Twenty years ago, there came one of those landmark machines that contorted the boundaries of road-going performance. Even more significantly, this car did not resort to quad turbochargers, all-wheel drive or all-wheel steering, but embodied jazz great Charles Mingus’ observation: “Making the simple complicated is commonplace. Making the complicated simple, awesomely simple, that’s creativity.”
Few have ever questioned the creativity of Gordon Murray. The South African designer kicked off an F1 career in 1969 under Ron Tauranac at Brabham, where he would pen the short-lived BT46B ‘fan car’ and Nelson Piquet’s 1981 and ’83 world championship winners.
A move to McLaren produced the MP4/4 which, with new Honda power and drivers Ayrton Senna and Alain Prost, dominated the ’88 title. In an airport lounge after that year’s Italian GP, Murray and a handful of McLaren top brass proposed that they build a supercar.
McLaren boss Ron Dennis recently told Wheels: “[The F1] was a bit of an experiment … could we make a sports car that would be deemed by the critics to be the best in the world. It was a sort-of money-no-object project.”
The F1 was developed in great secrecy. While McLaren was triumphing on the track with Honda’s turbo V6, Honda dismissed Murray’s urging for a bespoke, atmo 4.5-litre V12. Eventually BMW’s Paul Rosche designed a 6.1-litre V12 to Murray’s specifications.
The McLaren F1 would be compact, light and simple. In fact, the conflicting demands of airflow for a large engine in a compact car, of aerodynamic efficiency and downforce, and of Murray’s insistence on world-beating performance and real-world useability, stretched the F1 project to almost four years.
The F1 grabbed headlines when it was launched in May 1992, costing just over $1m ex-factory. Squint and you’ll recognise the proportions of a Formula 1 car and 42/58 front/rear weight split.
The relationship extended to the carbonfibre chassis – a production first – along with double-wishbone suspensions (with castor-maintaining ‘ground-plane shear’ geometry up front), ground-effects via rear diffuser and underbody auxiliary fans, a pop-up ‘air brake’ for stability, the uncompromising use of carbonfibre, titanium and even gold for weight or thermal efficiency, and the absence of power assistance for steering, brakes or clutch. The cockpit placed the driver centrally, racer-style, and allowed two passengers.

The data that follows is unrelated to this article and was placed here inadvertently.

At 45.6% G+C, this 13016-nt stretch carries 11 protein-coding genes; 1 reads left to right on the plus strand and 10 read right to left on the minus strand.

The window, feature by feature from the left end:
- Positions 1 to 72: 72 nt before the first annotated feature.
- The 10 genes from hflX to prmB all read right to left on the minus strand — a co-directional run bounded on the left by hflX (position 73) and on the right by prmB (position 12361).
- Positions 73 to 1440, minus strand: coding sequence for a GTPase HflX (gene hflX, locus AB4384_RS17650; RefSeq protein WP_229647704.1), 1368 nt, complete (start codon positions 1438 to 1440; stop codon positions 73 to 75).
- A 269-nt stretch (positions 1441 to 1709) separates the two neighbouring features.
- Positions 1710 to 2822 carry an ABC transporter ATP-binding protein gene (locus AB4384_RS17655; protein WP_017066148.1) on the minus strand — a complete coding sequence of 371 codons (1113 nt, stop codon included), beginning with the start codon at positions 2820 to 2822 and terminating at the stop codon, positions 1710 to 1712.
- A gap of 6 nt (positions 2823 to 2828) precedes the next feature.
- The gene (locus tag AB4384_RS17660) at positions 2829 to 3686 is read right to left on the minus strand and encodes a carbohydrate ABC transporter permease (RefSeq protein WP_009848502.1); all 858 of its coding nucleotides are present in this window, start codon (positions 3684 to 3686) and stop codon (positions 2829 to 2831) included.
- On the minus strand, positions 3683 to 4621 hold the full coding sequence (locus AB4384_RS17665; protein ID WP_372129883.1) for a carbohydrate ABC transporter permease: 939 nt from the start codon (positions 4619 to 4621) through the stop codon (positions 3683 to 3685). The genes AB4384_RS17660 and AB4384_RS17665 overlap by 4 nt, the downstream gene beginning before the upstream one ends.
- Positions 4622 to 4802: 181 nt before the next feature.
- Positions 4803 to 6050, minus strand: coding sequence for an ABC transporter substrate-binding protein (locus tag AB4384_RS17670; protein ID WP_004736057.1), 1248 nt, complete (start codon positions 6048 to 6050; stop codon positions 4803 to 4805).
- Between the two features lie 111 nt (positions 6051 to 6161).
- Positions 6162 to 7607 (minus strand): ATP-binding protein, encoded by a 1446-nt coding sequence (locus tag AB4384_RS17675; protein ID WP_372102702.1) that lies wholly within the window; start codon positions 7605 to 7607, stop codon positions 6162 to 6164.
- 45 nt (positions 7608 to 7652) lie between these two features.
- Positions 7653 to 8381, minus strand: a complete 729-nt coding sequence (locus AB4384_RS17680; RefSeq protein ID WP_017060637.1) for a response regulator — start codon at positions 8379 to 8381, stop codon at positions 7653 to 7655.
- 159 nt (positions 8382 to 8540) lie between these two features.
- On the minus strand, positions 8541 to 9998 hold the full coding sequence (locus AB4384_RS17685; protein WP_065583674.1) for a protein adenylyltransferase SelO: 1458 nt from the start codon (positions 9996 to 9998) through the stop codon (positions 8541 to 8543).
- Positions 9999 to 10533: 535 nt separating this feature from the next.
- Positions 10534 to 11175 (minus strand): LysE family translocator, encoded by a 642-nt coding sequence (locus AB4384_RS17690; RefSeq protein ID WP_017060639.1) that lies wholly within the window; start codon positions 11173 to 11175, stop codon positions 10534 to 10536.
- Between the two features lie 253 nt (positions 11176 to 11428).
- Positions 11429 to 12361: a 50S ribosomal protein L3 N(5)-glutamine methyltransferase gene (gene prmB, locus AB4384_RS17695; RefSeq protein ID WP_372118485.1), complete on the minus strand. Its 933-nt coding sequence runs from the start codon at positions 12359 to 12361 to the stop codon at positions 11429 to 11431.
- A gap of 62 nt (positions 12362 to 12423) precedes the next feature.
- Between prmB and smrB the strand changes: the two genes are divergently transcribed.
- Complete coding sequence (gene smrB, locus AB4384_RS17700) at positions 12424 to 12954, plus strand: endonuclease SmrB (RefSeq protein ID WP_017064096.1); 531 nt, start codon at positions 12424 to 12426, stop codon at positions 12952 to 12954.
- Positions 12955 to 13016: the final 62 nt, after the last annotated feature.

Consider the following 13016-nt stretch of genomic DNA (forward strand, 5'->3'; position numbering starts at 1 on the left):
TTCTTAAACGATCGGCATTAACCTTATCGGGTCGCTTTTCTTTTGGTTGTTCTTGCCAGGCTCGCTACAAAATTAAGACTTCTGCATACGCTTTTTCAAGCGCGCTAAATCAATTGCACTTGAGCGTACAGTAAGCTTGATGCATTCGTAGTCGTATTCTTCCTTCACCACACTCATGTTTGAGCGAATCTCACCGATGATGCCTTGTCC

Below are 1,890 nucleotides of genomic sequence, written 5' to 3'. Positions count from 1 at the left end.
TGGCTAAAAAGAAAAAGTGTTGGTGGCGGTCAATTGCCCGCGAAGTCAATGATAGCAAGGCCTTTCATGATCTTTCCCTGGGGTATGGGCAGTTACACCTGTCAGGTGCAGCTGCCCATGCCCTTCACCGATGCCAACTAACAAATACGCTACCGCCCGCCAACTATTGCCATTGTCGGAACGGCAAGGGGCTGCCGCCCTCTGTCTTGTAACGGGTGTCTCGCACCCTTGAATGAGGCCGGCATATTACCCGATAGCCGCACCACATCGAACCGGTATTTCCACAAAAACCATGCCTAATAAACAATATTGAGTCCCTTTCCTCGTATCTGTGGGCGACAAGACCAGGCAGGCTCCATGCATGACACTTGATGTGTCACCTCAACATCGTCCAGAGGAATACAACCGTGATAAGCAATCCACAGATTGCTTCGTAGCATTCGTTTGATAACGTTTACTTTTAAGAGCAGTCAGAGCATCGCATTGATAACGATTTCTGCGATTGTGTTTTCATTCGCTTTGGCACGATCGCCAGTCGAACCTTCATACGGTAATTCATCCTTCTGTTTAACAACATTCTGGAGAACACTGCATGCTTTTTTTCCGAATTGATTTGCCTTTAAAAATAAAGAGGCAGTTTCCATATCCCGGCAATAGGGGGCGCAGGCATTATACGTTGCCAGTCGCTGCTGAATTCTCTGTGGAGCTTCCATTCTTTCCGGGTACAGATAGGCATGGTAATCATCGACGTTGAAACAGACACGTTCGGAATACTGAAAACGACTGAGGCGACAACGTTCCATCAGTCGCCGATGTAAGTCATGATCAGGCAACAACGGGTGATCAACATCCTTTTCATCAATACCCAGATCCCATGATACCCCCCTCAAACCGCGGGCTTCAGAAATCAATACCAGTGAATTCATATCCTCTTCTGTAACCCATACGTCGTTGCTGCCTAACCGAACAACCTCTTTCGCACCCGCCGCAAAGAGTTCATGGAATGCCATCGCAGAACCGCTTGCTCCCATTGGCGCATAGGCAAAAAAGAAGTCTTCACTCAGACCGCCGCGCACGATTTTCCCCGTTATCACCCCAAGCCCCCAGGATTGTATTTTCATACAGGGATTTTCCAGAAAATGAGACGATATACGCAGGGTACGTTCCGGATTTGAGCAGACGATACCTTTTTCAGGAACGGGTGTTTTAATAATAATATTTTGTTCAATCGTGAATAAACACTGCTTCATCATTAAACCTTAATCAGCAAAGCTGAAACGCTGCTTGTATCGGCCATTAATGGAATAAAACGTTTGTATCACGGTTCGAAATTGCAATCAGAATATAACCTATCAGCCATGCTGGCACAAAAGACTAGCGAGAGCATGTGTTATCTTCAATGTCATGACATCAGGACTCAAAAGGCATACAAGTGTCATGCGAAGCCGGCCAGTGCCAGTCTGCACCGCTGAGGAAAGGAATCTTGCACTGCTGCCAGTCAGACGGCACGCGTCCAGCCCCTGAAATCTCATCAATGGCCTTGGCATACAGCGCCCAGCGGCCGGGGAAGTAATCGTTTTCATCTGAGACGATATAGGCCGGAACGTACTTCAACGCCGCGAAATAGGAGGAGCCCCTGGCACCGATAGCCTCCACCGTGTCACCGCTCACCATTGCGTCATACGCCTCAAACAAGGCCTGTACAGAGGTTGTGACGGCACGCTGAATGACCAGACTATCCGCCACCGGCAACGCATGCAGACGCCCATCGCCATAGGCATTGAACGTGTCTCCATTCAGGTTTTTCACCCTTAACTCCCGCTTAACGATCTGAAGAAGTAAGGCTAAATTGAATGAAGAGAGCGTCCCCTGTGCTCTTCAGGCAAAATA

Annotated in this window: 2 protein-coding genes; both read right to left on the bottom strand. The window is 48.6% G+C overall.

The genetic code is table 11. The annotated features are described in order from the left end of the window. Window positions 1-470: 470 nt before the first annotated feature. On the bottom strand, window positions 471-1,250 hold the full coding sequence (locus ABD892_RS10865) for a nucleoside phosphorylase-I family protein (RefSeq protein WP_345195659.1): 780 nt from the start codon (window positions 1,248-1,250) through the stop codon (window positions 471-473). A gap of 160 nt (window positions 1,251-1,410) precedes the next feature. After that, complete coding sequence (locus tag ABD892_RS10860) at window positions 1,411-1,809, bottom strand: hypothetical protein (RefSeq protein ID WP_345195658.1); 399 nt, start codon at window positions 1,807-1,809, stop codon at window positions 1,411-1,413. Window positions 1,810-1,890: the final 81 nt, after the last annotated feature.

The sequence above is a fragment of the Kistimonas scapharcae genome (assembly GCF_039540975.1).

In every way, the F1 went beyond expectations, most famously with a record-breaking top speed of 372km/h – raised, five years later, to 386km/h.
McLaren’s original target of 300 cars, at US$1m apiece, ended up being just 106, comprising 64 standard road cars, eight limited-edition streeters, 28 GTR racers, and six prototypes.
There’s one more record that impresses Ron Dennis. Standard F1s today change hands for around US$5m. “We’re pretty sure that the F1 is the only car made in the last 30 years that has appreciated.”
BMW Motorsport’s Paul Rosche, a pal from Brabham days, developed a 6.1-litre V12 monster to meet Murray’s targets of a 600mm-long atmo engine with 410kW.
Rosche delivered 461kW at 7400rpm and 651Nm at 5600rpm, helped by quad cams, 48 valves and VANOS variable inlet timing. Via a six-speed manual ‘box and rear-drive, 0-100km/h is done in 3.2sec and, no less impressively, a 0-160-0km/h go-to-whoa in a record 11.5sec.
An F1 signature is the central driving position, a Murray masterstroke that also allowed splayed seating either side.
Further concessions to practicality were the luggage ports on either side, aft of the vertically-opening doors. Maccas came with fitted and numbered luggage and, among other things, a numbered TAG-Heuer F1 watch and a Facom rolling tool cabinet.
5 FAST FACTS
- The only slow thing about the F1 was the build time: around three and a half months per car.
- The F1’s central driving position isn’t just a pain at toll gates: the owner’s manual has two pages of diagrams on getting in an out.
- Just one McLaren F1 came to Australia, imported by car-crazy corporate chief, Dean Wills. The pewter-grey car now resides in Melbourne.
- Never heard of the Ultima? McLaren used two of the Pommy kit cars, nicknamed Albert and Edward, as early development mules.
- Famous McLaren owners have included Jay Leno, Ralph Lauren, Eric Clapton and George Harrison. Comic Rowan Atkinson has crashed his, twice (below).